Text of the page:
From Welsh lamb to Scottish whiskey, not to mention ‘stilton cheese’, British geographical indications (PGI / GIs) should not be raised much in view of Brexit, although vigilance is in order.
L ‘Geographical indication Protected (PGI / GI) products were developed to protect the name so as to promote its unique characteristics associated with their origins, geography, and traditional knowledge.
In short, it is thanks to PGI that dried meat produced in the vicinity of Parma can be officially called “Prosciutto di Parma”.
This is why we can only make champagne with grapes from the French French region.
European citizens can find these products on supermarket shelves and they come with special labels: Protected Designation of Origin (PDO), Protected Geographical Indication (IGP / GI).
The names of these foods also appear in the European Intellectual Property Rights system, which legally protects them against duplication or misuse.
A recent commissioned study, which collected economic data for each of the 3,207 products protected by PGI / GI in the European Union, revealed that these designations represent a sales value of EUR 74.76 billion.
Some 65 UK foods have been registered as GIS, including Welsh lamb, ‘Stilton cheese’, Scotch whiskey, ‘Jersey Royal potatoes’ and ‘traditionally cultivated Gloucestershire Old Spotted Pork’.
What does the situation look like with Brexit? Analysis.
On December 31, 2020, all European geographical signs already registered in the European Union are protected in the UK under Article 54 (2) of the withdrawal agreement.
« All product names that were protected under EU rule before the end of the transition period will be protected throughout the UK A source in the UK Department of Environment, Food and Rural Affairs (DEFRA) told Uractive.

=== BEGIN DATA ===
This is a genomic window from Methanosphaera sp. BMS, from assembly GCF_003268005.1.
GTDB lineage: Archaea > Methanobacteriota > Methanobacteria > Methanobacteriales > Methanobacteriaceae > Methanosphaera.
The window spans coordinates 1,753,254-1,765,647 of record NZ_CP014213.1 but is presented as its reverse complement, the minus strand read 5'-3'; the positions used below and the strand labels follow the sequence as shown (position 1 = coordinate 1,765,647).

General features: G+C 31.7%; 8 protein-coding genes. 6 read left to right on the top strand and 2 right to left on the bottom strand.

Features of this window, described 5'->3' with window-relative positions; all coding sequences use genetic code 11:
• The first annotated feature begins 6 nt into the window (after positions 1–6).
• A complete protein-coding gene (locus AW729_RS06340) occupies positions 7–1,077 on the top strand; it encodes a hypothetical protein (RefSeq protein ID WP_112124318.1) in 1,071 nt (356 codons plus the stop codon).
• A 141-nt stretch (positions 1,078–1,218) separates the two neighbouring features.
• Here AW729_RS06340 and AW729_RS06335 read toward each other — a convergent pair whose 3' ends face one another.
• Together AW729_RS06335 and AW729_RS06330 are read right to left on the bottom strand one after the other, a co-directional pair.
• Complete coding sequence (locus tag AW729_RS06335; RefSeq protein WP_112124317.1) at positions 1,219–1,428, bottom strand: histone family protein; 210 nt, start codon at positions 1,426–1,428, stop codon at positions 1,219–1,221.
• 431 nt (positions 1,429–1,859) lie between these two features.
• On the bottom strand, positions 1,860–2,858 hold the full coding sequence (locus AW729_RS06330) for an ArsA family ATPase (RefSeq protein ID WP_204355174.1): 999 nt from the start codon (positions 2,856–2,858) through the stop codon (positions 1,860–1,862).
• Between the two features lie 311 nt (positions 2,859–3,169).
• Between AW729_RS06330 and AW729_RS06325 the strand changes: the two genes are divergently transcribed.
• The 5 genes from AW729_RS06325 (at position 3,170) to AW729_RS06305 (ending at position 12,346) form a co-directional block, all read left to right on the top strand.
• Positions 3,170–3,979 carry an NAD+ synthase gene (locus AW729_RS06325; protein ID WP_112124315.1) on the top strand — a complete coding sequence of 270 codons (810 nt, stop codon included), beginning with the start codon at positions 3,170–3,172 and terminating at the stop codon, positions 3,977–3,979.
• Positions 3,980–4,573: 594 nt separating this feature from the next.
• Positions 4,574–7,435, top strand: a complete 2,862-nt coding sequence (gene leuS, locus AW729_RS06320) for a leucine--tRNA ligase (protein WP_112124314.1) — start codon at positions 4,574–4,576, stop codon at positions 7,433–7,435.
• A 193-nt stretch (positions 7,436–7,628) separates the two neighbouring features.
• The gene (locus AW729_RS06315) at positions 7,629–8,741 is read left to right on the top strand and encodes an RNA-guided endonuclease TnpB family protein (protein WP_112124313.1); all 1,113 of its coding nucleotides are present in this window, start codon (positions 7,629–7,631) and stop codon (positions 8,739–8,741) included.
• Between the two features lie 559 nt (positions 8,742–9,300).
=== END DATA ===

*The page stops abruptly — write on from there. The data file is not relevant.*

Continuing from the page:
UK producers have access to the EU GI system and can apply for protection like any other manufacturer in third countries.
However, new GIs entered into the EU Register after 1 January 2021 are protected only on the territory of the European Union.
To obtain protection in the UK as a geographical indication, the respective EU producers must apply for registration of the respective name with the UK authorities under the UK GI regime.
« The only other side is that EU GI applicants for UK products must first register their products for UK GI in order to gain access to the EU GI system. Said Iona Silverman, intellectual property specialist at Freeth’s.
According to him, if the rules remain unchanged, the changes will not be on a large scale, but only small procedural changes.
« The New UK GI Regime allows us to identify and preserve traditional products and cuisines throughout the UK », DEFRA representative added.
What about Northern Ireland?
The situation is slightly different in Northern Ireland, where the European Union’s geographical indication laws apply because of the Northern Ireland Protocol.
This means that after the end of the transition period, the protection of registered EU geographic signs will also extend to Northern Ireland. The same goes for the protection of geographical signs according to international agreements of the European Union.
This exception is explained by the fact that some GI products such as whiskey are produced in both Northern Ireland and Ireland.
« It is difficult to estimate other scenarios at this point, but if different rules start negotiating and there is discrepancy, it will cause a slight irregularity. Ms. Silverman said.
« Northern Ireland is part of the UK: If we run a wedge between the UK and EU GI regulations, we risk running the same wedge between Northern Ireland and the rest of the UK. “
Contacted by Uractive, A European source familiar with the matter stated that ” The European Union is Not aware of any problems related to the implementation of the Northern Irish Protocol in terms of geographical indications »
However, GI as a customs control and trade facilitation is still a serious point in negotiations.
« GI is an important subject in trade negotiations. In this regard, some disagreement has been revealed on the exact interpretation of the withdrawal agreement. Ms. Silverman commented.
« This is not a major obstacle, but a question on the table. I understand that the UK wants to negotiate more flexible rules. It is clear that both the UK government and the European Union will seek to maximize their respective benefits », He concludes.
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